You want a tough therapeutic area to work in? Try antifungals. There are plenty of problems that conspire to make it a real headache.
For one, fungal infections have a way of binning themselves into two categories, marked "pretty trivial" and "pretty life-threatening." Athlete's foot is a good example of the first one, and coccidioidomycosis is a good example of the second. Actually, that disease shows another form of the trivial/deadly dichotomy. Many people with coccidioidomycosis never realize that they had it, or that they had anything at all. It shows up as a mild cough or cold, and then disappears. But in some people, most especially HIV sufferers or other immune-comprimised patients, it's extremely bad news indeed.
So there are large markets where people aren't willing to pay much to be treated, and a number of much smaller, very desperate markets scattered all over the place. That's a tough situation, and the best thing would be to find a real blunderbuss antifungal that would pitch in for all of them.
And there actually is one, but it's a pretty nasty drug. For the worst systemic fungal infections, though, amphotericin B is basically all there is. It's given intravenously, and you have to keep a close watch on the side effects, which run to things like high fever, vomiting, and kidney damage. A less vicious, orally available drug that works as effectively would be a real advance.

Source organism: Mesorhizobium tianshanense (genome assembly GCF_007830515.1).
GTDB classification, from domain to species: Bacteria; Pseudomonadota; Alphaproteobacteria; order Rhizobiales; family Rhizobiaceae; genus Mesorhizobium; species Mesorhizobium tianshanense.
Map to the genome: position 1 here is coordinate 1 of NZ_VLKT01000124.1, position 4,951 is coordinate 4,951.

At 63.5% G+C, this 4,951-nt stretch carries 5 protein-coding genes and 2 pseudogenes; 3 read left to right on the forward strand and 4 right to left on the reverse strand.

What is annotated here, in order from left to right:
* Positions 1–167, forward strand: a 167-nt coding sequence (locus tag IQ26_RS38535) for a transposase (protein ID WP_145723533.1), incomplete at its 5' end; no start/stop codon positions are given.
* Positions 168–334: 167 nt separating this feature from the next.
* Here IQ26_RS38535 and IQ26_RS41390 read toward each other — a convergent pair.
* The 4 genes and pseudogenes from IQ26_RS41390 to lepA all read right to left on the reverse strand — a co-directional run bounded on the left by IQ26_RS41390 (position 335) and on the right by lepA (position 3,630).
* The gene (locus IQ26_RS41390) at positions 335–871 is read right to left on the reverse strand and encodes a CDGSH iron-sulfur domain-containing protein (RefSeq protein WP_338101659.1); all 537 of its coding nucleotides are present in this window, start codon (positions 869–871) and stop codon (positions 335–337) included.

It's not like people haven't tried. Fluconazole and Itraconazole are worthy attempts, but they suffer from their own side effect problems. Check out the general information here, and note, for example, the number of drug interactions. The "conazoles" are notorious for interacting with some key drug-metabolizing enzymes, particularly CYP 3A4, and thus sending the blood levels of other medicines all over the place.
And to top it all off, there aren't that many good drug targets in this area, or at least, not any more. There are companies that have bailed out of the whole field for lack of anything reasonable to do. There's some hope that the sequencing of fungal genomes might lead to some new targets, but that hasn't worked out too well with other organisms, and I include humans in that list. We can always hope.